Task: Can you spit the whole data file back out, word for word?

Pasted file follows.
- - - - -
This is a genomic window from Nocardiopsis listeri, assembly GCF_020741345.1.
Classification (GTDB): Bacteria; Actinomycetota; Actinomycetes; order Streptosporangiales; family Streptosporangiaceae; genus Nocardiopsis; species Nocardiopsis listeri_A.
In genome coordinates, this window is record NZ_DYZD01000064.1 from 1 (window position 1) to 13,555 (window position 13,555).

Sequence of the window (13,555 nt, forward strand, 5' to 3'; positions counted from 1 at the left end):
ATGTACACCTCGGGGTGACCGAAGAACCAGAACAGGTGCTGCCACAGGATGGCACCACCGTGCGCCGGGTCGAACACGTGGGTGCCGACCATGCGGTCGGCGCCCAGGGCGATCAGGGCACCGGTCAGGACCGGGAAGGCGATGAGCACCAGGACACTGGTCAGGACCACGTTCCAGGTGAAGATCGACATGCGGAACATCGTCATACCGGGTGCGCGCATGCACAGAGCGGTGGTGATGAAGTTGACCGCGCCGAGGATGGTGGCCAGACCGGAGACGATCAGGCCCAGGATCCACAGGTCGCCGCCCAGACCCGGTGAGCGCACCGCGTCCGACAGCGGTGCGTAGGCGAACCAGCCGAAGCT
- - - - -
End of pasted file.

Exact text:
This is a genomic window from Nocardiopsis listeri, assembly GCF_020741345.1.
Classification (GTDB): Bacteria; Actinomycetota; Actinomycetes; order Streptosporangiales; family Streptosporangiaceae; genus Nocardiopsis; species Nocardiopsis listeri_A.
In genome coordinates, this window is record NZ_DYZD01000064.1 from 1 (window position 1) to 13,555 (window position 13,555).

Sequence of the window (13,555 nt, forward strand, 5' to 3'; positions counted from 1 at the left end):
ATGTACACCTCGGGGTGACCGAAGAACCAGAACAGGTGCTGCCACAGGATGGCACCACCGTGCGCCGGGTCGAACACGTGGGTGCCGACCATGCGGTCGGCGCCCAGGGCGATCAGGGCACCGGTCAGGACCGGGAAGGCGATGAGCACCAGGACACTGGTCAGGACCACGTTCCAGGTGAAGATCGACATGCGGAACATCGTCATACCGGGTGCGCGCATGCACAGAGCGGTGGTGATGAAGTTGACCGCGCCGAGGATGGTGGCCAGACCGGAGACGATCAGGCCCAGGATCCACAGGTCGCCGCCCAGACCCGGTGAGCGCACCGCGTCCGACAGCGGTGCGTAGGCGAACCAGCCGAAGCT